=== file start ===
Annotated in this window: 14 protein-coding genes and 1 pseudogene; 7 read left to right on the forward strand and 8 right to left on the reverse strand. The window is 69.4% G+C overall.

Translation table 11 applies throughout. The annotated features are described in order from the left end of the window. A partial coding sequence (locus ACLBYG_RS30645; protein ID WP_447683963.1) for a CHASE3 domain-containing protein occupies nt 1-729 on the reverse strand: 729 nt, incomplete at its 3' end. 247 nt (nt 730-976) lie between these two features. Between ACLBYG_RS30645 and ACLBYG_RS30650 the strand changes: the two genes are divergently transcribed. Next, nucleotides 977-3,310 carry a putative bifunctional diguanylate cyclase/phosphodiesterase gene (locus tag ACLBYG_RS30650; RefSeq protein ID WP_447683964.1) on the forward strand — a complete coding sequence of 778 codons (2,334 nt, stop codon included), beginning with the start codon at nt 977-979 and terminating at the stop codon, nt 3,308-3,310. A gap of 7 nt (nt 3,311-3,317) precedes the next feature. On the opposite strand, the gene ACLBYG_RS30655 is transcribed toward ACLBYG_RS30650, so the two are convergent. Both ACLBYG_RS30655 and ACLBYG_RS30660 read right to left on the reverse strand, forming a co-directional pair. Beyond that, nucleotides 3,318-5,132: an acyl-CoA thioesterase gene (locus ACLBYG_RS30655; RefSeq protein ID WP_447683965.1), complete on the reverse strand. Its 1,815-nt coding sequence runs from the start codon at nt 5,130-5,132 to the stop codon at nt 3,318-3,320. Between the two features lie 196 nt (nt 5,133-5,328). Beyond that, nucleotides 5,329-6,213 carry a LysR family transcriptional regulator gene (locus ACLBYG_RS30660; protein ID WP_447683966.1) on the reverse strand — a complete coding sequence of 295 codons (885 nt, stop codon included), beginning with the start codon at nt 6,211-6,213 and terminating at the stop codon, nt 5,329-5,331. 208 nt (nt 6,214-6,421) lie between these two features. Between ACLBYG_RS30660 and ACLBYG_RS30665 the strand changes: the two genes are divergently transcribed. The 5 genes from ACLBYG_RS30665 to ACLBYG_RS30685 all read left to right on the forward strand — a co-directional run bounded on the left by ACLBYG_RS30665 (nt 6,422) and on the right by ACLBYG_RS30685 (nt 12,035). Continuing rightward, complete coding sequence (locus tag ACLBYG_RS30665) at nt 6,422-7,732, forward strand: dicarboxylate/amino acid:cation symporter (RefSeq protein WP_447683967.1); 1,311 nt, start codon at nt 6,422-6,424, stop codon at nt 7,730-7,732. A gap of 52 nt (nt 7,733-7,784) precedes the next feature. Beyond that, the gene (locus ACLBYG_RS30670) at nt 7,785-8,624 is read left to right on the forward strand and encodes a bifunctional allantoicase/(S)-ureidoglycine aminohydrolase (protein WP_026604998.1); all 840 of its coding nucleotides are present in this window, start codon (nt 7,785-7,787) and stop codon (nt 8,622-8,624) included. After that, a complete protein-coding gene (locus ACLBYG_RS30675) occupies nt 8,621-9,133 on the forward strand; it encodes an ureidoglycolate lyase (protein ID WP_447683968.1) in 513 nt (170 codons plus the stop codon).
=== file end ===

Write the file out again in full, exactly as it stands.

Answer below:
Annotated in this window: 14 protein-coding genes and 1 pseudogene; 7 read left to right on the forward strand and 8 right to left on the reverse strand. The window is 69.4% G+C overall.

Translation table 11 applies throughout. The annotated features are described in order from the left end of the window. A partial coding sequence (locus ACLBYG_RS30645; protein ID WP_447683963.1) for a CHASE3 domain-containing protein occupies nt 1-729 on the reverse strand: 729 nt, incomplete at its 3' end. 247 nt (nt 730-976) lie between these two features. Between ACLBYG_RS30645 and ACLBYG_RS30650 the strand changes: the two genes are divergently transcribed. Next, nucleotides 977-3,310 carry a putative bifunctional diguanylate cyclase/phosphodiesterase gene (locus tag ACLBYG_RS30650; RefSeq protein ID WP_447683964.1) on the forward strand — a complete coding sequence of 778 codons (2,334 nt, stop codon included), beginning with the start codon at nt 977-979 and terminating at the stop codon, nt 3,308-3,310. A gap of 7 nt (nt 3,311-3,317) precedes the next feature. On the opposite strand, the gene ACLBYG_RS30655 is transcribed toward ACLBYG_RS30650, so the two are convergent. Both ACLBYG_RS30655 and ACLBYG_RS30660 read right to left on the reverse strand, forming a co-directional pair. Beyond that, nucleotides 3,318-5,132: an acyl-CoA thioesterase gene (locus ACLBYG_RS30655; RefSeq protein ID WP_447683965.1), complete on the reverse strand. Its 1,815-nt coding sequence runs from the start codon at nt 5,130-5,132 to the stop codon at nt 3,318-3,320. Between the two features lie 196 nt (nt 5,133-5,328). Beyond that, nucleotides 5,329-6,213 carry a LysR family transcriptional regulator gene (locus ACLBYG_RS30660; protein ID WP_447683966.1) on the reverse strand — a complete coding sequence of 295 codons (885 nt, stop codon included), beginning with the start codon at nt 6,211-6,213 and terminating at the stop codon, nt 5,329-5,331. 208 nt (nt 6,214-6,421) lie between these two features. Between ACLBYG_RS30660 and ACLBYG_RS30665 the strand changes: the two genes are divergently transcribed. The 5 genes from ACLBYG_RS30665 to ACLBYG_RS30685 all read left to right on the forward strand — a co-directional run bounded on the left by ACLBYG_RS30665 (nt 6,422) and on the right by ACLBYG_RS30685 (nt 12,035). Continuing rightward, complete coding sequence (locus tag ACLBYG_RS30665) at nt 6,422-7,732, forward strand: dicarboxylate/amino acid:cation symporter (RefSeq protein WP_447683967.1); 1,311 nt, start codon at nt 6,422-6,424, stop codon at nt 7,730-7,732. A gap of 52 nt (nt 7,733-7,784) precedes the next feature. Beyond that, the gene (locus ACLBYG_RS30670) at nt 7,785-8,624 is read left to right on the forward strand and encodes a bifunctional allantoicase/(S)-ureidoglycine aminohydrolase (protein WP_026604998.1); all 840 of its coding nucleotides are present in this window, start codon (nt 7,785-7,787) and stop codon (nt 8,622-8,624) included. After that, a complete protein-coding gene (locus ACLBYG_RS30675) occupies nt 8,621-9,133 on the forward strand; it encodes an ureidoglycolate lyase (protein ID WP_447683968.1) in 513 nt (170 codons plus the stop codon).